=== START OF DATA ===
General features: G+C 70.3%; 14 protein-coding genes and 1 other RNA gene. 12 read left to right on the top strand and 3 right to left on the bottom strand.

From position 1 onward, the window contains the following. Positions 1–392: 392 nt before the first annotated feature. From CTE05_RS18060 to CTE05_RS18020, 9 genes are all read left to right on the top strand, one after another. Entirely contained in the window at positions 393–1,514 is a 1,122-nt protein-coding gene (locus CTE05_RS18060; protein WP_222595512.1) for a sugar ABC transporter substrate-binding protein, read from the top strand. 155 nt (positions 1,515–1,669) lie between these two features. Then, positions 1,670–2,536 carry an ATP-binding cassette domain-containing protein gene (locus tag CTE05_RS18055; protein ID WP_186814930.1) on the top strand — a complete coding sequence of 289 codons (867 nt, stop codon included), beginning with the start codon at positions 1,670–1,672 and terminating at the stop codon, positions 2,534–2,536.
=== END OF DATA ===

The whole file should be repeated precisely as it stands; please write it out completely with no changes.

General features: G+C 70.3%; 14 protein-coding genes and 1 other RNA gene. 12 read left to right on the top strand and 3 right to left on the bottom strand.

From position 1 onward, the window contains the following. Positions 1–392: 392 nt before the first annotated feature. From CTE05_RS18060 to CTE05_RS18020, 9 genes are all read left to right on the top strand, one after another. Entirely contained in the window at positions 393–1,514 is a 1,122-nt protein-coding gene (locus CTE05_RS18060; protein WP_222595512.1) for a sugar ABC transporter substrate-binding protein, read from the top strand. 155 nt (positions 1,515–1,669) lie between these two features. Then, positions 1,670–2,536 carry an ATP-binding cassette domain-containing protein gene (locus tag CTE05_RS18055; protein ID WP_186814930.1) on the top strand — a complete coding sequence of 289 codons (867 nt, stop codon included), beginning with the start codon at positions 1,670–1,672 and terminating at the stop codon, positions 2,534–2,536.